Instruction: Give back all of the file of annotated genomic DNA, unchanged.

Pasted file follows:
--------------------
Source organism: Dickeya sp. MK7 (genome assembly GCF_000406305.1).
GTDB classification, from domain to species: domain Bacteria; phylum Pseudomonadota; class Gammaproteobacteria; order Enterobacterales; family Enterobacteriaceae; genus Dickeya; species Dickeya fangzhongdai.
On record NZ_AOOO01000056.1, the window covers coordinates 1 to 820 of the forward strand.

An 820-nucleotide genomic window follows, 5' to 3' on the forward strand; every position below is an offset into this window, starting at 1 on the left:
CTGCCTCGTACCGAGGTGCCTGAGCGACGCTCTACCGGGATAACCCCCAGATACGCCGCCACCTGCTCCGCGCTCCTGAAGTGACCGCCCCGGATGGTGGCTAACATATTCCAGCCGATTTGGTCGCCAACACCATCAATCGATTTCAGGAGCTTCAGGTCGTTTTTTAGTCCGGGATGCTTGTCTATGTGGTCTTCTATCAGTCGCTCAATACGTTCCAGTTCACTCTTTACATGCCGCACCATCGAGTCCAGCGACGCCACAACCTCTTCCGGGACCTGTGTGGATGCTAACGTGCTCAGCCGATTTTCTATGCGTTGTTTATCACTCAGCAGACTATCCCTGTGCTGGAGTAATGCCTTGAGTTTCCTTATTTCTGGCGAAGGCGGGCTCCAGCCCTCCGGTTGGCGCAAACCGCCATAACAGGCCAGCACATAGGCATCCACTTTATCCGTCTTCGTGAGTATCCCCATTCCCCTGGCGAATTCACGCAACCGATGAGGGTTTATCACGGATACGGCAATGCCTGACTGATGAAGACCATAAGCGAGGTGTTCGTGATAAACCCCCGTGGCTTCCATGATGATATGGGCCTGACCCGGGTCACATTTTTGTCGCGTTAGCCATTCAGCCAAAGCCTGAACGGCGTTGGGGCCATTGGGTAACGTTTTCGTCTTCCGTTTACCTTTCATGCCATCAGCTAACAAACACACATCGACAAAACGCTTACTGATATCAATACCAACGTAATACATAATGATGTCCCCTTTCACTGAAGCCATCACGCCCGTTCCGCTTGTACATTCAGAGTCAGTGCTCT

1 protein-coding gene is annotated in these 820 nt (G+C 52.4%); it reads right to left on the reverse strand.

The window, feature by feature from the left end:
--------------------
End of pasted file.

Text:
Source organism: Dickeya sp. MK7 (genome assembly GCF_000406305.1).
GTDB classification, from domain to species: domain Bacteria; phylum Pseudomonadota; class Gammaproteobacteria; order Enterobacterales; family Enterobacteriaceae; genus Dickeya; species Dickeya fangzhongdai.
On record NZ_AOOO01000056.1, the window covers coordinates 1 to 820 of the forward strand.

An 820-nucleotide genomic window follows, 5' to 3' on the forward strand; every position below is an offset into this window, starting at 1 on the left:
CTGCCTCGTACCGAGGTGCCTGAGCGACGCTCTACCGGGATAACCCCCAGATACGCCGCCACCTGCTCCGCGCTCCTGAAGTGACCGCCCCGGATGGTGGCTAACATATTCCAGCCGATTTGGTCGCCAACACCATCAATCGATTTCAGGAGCTTCAGGTCGTTTTTTAGTCCGGGATGCTTGTCTATGTGGTCTTCTATCAGTCGCTCAATACGTTCCAGTTCACTCTTTACATGCCGCACCATCGAGTCCAGCGACGCCACAACCTCTTCCGGGACCTGTGTGGATGCTAACGTGCTCAGCCGATTTTCTATGCGTTGTTTATCACTCAGCAGACTATCCCTGTGCTGGAGTAATGCCTTGAGTTTCCTTATTTCTGGCGAAGGCGGGCTCCAGCCCTCCGGTTGGCGCAAACCGCCATAACAGGCCAGCACATAGGCATCCACTTTATCCGTCTTCGTGAGTATCCCCATTCCCCTGGCGAATTCACGCAACCGATGAGGGTTTATCACGGATACGGCAATGCCTGACTGATGAAGACCATAAGCGAGGTGTTCGTGATAAACCCCCGTGGCTTCCATGATGATATGGGCCTGACCCGGGTCACATTTTTGTCGCGTTAGCCATTCAGCCAAAGCCTGAACGGCGTTGGGGCCATTGGGTAACGTTTTCGTCTTCCGTTTACCTTTCATGCCATCAGCTAACAAACACACATCGACAAAACGCTTACTGATATCAATACCAACGTAATACATAATGATGTCCCCTTTCACTGAAGCCATCACGCCCGTTCCGCTTGTACATTCAGAGTCAGTGCTCT

1 protein-coding gene is annotated in these 820 nt (G+C 52.4%); it reads right to left on the reverse strand.

The window, feature by feature from the left end: